Following the termination of MINURCA'S mandate, the United Nations will maintain a small political office, the Secretary-General says. That office would closely monitor developments in the political, socio-economic, human rights and security spheres. It would also facilitate a continued dialogue among the political actors to promote reconciliation and national unity, as well as provide good offices in resolving disputes among political parties and supporting efforts aimed at promoting democratization and good governance. The office would include a small number of military and civilian police advisers to closely follow security- related reforms to be implemented by the Government, including the restructuring of the armed forces, demobilization and reintegration programmes.

Should the Council approve the Secretary-General's recommendation, he would inform the Council of the related requirements and seek additional resources from the General Assembly.

For several years, the Secretary-General says, the international community, including MINURCA and its predecessor the Inter-African Mission to Monitor the Implementation of the Bangui Agreements, has done much to assist the people and Government of the Central African Republic on the path of national reconciliation and economic recovery. He hopes that they will now be prepared to begin assuming full responsibility for the future of their country.

Also before the Council was a draft resolution (document S/1999/1078), the full text of which reads as follows: “The Security Council,

“Reaffirming all its relevant resolutions, in particular resolutions 1159 (1998) of 27 March 1998, 1201 (1998) of 15 October 1998 and 1230 (1999) of 26 February 1999,

“Noting with satisfaction the successful conclusion of the presidential elections held on 19 September 1999,

“Commending the United Nations Mission in the Central African Republic and the Special Representative of the Secretary-General on the support provided to the electoral process,

“Affirming the commitment of all States to respect the sovereignty, political independence and territorial integrity of the Central African Republic,

“Welcoming the report of the Secretary-General of 7 October 1999 (S/1999/1038), and noting with approval the recommendations contained therein,

“Recalling the importance of the process of national reconciliation, and urging all the political forces of the Central African Republic to continue their efforts toward cooperation and understanding,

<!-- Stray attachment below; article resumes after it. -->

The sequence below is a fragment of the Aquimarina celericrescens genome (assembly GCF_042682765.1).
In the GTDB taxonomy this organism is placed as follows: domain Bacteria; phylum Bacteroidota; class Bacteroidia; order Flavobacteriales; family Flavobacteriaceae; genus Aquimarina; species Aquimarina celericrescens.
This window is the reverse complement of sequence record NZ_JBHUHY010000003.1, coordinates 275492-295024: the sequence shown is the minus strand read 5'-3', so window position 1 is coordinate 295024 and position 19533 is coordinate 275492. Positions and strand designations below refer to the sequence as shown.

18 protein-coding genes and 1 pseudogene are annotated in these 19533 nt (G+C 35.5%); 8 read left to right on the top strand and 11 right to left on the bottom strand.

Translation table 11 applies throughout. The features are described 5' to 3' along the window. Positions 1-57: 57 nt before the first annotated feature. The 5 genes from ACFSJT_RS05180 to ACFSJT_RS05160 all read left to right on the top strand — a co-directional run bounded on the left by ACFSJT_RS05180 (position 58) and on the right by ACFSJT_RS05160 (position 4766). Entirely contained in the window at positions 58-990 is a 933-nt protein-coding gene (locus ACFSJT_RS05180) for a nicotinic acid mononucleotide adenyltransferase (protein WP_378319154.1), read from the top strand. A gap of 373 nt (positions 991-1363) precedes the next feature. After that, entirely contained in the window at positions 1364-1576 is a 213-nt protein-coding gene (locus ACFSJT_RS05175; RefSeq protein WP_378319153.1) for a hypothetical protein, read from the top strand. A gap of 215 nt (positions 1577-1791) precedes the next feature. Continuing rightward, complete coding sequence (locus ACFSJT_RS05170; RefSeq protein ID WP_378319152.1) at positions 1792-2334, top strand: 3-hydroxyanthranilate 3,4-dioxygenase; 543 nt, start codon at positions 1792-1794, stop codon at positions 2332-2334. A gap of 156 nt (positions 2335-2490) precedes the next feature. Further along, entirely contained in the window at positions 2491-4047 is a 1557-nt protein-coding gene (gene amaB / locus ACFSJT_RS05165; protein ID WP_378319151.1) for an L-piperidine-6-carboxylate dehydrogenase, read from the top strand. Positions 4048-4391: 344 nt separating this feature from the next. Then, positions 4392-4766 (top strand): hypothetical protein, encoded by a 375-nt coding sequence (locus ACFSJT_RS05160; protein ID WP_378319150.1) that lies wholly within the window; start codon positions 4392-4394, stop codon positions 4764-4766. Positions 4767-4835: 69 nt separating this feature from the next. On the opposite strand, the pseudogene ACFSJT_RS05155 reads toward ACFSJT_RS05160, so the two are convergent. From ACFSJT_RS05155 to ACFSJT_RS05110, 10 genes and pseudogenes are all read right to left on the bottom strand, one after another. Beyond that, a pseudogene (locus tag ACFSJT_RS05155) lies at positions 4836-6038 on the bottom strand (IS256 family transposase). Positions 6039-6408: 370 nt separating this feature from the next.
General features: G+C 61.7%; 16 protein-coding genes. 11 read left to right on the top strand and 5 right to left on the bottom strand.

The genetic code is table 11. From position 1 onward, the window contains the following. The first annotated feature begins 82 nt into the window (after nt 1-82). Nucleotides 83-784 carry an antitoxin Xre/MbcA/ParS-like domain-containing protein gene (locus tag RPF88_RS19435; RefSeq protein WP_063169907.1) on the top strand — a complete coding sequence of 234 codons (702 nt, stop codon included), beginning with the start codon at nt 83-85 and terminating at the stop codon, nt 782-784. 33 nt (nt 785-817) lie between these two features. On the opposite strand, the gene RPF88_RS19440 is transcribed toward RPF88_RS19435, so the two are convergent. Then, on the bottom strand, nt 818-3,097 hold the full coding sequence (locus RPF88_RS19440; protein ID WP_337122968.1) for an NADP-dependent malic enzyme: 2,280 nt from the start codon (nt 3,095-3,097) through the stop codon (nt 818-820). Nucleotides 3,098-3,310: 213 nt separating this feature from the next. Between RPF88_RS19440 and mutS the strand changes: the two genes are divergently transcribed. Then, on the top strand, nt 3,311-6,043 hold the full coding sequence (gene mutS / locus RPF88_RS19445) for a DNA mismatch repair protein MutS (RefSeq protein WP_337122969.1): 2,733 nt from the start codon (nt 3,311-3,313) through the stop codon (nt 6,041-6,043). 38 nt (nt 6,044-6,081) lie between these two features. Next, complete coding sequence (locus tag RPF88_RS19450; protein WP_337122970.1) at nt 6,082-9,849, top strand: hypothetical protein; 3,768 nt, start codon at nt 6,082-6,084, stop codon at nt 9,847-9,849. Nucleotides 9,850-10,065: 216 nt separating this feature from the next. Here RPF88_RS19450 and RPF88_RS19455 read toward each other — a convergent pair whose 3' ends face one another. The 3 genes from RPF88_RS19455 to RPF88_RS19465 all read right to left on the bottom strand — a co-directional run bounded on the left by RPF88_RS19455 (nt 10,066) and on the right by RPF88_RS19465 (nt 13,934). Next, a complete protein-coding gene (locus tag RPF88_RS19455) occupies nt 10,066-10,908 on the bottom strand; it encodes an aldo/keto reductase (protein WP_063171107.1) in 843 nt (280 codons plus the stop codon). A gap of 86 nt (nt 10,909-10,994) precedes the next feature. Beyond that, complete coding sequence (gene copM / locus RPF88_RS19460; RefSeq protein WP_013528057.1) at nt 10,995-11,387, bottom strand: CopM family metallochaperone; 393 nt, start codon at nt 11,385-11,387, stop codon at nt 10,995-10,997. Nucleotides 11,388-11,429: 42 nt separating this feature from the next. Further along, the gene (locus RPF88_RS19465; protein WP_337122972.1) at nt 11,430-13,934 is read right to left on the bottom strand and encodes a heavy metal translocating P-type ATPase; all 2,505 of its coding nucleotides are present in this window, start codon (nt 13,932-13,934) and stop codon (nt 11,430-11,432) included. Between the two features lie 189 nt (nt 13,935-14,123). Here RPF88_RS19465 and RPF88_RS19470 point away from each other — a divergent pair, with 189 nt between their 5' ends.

“Emphasizing the necessity of proceeding speedily to the restructuring of the Central African armed forces (FACA),

“Reaffirming the importance of regional stability and of consolidation of the climate of peace in the Central African Republic, which constitutes an essential element for the restoration of peace in the region,

“Reaffirming also the link between socioeconomic progress and the consolidation of the stability of the Central African Republic,

“Recalling the relevant principles contained in the Convention on the Safety of United Nations and Associated Personnel, adopted on 9 December 1994,

“Taking note of the desire expressed by the Government of the Central African Republic for an extension of the presence of MINURCA beyond 15 November 1999,

“1. Decides to extend the mandate of MINURCA until 15 February 2000 with a view to ensuring a short and gradual transition from United Nations peacekeeping involvement in the Central African Republic to a post-conflict peace-building presence with the aid of the relevant United Nations agencies and programmes and of the International Monetary Fund and the International Bank for Reconstruction and Development;

“2. Welcomes the proposal of the Secretary-General in paragraph 58 of his report of 7 October 1999 recommending that the reduction of the military and civilian strength of MINURCA be conducted in three stages;

“3. Calls once again upon the Government of the Central African Republic to continue to take tangible measures to implement the political, economic, social and security reforms mentioned in the report of the Secretary-General of 23 February 1998 (S/1998/219) and to honour the commitments set forth, inter alia, in the letter dated 23 January 1999 (S/1999/98, annex) from the President of the Central African Republic addressed to the Secretary-General, and reaffirms the role of the Special Representative of the Secretary-General for the Central African Republic in assisting the promotion of reforms and national reconciliation;